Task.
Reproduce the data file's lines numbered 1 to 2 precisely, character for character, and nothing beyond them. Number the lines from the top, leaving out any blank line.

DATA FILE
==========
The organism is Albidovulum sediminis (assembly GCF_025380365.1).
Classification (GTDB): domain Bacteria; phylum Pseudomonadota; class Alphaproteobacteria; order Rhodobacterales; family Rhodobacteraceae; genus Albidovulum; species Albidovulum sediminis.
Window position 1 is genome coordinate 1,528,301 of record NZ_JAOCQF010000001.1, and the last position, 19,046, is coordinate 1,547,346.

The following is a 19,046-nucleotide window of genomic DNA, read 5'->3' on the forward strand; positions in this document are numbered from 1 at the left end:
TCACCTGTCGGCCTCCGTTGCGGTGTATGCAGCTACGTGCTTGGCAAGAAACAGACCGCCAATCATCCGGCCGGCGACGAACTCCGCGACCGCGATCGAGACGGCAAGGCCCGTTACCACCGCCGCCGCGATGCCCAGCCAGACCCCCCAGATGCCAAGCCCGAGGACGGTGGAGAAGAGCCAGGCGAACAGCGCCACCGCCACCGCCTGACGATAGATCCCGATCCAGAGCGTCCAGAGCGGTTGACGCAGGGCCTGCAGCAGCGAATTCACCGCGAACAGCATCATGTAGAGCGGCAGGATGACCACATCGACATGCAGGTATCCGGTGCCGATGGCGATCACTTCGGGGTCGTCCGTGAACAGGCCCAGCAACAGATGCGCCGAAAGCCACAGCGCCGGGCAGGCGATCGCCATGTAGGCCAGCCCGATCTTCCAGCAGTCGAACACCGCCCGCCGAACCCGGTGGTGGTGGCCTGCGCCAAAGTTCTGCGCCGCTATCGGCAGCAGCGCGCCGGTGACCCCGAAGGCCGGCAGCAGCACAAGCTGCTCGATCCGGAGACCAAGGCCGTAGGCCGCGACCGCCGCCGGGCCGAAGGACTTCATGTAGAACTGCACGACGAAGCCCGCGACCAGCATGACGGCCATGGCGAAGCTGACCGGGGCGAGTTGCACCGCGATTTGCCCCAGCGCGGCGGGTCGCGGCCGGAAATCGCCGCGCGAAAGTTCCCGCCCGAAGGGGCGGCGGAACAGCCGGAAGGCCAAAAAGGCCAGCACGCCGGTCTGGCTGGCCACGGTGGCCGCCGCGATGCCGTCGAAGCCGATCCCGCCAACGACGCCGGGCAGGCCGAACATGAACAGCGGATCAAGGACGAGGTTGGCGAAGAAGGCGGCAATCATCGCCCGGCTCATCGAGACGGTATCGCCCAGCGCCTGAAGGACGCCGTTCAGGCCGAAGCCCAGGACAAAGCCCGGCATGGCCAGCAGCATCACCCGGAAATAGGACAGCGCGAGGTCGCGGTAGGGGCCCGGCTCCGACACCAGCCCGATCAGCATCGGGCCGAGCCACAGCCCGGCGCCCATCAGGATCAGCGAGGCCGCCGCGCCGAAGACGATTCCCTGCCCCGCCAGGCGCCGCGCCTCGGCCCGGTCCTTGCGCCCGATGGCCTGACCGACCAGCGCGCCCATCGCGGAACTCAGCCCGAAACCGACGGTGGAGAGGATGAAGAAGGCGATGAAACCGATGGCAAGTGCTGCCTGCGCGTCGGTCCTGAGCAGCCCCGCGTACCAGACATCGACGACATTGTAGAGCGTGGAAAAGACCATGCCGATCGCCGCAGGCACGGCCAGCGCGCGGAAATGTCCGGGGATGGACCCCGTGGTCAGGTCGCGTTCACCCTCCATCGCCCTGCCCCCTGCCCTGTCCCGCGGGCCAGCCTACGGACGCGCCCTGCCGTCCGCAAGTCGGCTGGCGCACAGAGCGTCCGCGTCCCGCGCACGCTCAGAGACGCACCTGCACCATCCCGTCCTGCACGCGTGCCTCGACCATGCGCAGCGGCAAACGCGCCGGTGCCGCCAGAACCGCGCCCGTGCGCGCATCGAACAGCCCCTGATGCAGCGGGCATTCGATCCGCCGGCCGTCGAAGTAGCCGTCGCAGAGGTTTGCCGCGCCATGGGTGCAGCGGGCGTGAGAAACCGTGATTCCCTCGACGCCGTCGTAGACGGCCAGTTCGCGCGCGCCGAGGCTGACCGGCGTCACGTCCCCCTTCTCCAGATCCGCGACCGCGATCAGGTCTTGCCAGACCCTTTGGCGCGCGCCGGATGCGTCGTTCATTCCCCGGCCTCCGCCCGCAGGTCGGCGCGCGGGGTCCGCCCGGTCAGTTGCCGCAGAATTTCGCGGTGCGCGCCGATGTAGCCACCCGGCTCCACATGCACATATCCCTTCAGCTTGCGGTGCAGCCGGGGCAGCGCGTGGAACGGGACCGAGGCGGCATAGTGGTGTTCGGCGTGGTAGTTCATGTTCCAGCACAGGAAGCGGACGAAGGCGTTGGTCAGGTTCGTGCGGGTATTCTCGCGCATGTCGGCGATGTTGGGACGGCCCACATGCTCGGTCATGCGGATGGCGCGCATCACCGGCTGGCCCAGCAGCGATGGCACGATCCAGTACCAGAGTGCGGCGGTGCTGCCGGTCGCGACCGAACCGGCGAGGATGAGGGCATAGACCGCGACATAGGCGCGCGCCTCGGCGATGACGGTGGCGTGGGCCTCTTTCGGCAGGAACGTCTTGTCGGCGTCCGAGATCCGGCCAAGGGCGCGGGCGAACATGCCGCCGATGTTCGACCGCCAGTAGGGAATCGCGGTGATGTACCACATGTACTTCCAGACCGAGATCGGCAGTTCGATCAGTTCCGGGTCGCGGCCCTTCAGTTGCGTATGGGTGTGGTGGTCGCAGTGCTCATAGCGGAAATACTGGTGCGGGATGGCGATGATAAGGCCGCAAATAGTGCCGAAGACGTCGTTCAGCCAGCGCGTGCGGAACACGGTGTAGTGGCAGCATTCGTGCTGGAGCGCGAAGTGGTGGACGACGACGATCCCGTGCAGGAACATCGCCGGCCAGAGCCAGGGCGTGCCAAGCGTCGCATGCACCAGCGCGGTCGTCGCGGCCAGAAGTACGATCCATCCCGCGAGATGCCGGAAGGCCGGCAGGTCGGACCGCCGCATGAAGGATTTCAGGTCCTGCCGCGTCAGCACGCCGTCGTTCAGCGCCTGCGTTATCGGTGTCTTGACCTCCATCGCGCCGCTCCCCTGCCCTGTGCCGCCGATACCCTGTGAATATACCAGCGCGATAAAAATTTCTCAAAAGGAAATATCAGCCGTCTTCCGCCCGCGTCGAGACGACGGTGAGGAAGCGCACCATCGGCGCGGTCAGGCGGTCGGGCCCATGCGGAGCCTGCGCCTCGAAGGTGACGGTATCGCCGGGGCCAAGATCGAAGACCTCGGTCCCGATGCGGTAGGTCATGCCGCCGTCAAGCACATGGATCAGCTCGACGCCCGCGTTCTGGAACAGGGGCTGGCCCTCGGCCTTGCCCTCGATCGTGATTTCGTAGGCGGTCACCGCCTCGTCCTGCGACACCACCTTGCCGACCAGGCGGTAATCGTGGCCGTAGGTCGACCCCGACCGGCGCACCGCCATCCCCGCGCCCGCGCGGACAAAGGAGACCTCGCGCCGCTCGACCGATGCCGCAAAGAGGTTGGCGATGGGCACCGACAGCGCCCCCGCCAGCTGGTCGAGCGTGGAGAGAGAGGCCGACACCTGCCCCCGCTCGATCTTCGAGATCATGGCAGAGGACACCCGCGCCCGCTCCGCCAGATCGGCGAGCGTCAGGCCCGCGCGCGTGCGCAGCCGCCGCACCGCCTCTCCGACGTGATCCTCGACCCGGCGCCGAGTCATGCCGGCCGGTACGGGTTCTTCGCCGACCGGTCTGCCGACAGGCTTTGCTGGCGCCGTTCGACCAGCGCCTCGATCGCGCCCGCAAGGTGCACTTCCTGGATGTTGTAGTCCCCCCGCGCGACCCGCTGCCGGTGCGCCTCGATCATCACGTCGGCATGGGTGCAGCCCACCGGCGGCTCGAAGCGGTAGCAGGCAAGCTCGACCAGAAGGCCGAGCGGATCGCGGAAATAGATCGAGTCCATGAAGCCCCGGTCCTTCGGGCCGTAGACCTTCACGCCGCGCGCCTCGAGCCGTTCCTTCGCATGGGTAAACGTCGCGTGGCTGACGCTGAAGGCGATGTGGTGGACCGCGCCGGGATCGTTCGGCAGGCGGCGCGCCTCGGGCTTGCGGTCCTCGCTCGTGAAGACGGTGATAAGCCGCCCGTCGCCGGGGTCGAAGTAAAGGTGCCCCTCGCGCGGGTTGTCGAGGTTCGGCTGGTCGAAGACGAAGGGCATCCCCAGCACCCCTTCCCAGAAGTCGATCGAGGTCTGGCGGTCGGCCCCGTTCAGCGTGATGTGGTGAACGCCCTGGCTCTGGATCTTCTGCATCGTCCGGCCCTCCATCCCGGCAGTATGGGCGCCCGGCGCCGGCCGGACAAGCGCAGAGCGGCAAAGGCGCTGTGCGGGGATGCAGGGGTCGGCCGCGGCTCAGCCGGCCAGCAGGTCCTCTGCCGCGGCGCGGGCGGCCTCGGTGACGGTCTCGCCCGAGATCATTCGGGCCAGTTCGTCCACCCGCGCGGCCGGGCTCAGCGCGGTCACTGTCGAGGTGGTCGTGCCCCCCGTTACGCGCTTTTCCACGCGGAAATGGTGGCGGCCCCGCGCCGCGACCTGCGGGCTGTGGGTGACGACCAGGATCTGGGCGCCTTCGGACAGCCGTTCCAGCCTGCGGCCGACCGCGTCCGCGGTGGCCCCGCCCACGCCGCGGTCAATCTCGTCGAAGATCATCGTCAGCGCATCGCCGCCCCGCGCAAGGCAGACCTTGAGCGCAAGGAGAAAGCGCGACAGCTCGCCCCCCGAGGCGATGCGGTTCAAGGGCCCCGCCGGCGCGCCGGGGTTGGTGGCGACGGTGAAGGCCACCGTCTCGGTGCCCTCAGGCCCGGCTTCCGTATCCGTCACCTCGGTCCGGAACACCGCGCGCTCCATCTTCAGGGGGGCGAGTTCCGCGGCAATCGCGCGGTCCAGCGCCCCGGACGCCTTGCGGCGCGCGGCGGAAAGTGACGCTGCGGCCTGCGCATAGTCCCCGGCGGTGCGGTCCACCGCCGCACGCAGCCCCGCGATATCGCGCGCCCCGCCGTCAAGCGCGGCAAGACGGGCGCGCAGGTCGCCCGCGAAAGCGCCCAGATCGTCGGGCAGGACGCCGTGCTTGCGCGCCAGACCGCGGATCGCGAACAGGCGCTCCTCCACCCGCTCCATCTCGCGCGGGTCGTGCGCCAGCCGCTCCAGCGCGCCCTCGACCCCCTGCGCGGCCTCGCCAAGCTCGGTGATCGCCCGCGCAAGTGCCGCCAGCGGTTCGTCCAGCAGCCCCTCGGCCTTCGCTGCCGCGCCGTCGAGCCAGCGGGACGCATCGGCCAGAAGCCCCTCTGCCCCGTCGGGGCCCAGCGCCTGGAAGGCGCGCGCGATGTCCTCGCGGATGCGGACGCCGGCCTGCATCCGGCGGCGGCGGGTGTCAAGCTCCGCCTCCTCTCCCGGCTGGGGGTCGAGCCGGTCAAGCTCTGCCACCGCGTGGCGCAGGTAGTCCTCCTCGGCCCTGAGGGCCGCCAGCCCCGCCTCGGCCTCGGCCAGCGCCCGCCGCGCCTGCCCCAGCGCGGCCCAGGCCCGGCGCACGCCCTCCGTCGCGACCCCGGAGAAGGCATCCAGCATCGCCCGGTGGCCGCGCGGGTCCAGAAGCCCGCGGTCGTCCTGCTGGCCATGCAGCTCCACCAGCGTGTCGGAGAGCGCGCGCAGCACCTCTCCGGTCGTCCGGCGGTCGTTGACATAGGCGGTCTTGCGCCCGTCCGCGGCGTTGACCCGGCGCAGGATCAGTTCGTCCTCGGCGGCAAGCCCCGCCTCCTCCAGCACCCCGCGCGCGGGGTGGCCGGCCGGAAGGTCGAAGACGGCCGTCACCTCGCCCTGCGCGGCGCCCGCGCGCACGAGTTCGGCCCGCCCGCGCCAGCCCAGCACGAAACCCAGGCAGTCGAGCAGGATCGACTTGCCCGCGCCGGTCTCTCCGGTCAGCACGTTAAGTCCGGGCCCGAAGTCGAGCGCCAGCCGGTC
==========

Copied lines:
The organism is Albidovulum sediminis (assembly GCF_025380365.1).
Classification (GTDB): domain Bacteria; phylum Pseudomonadota; class Alphaproteobacteria; order Rhodobacterales; family Rhodobacteraceae; genus Albidovulum; species Albidovulum sediminis.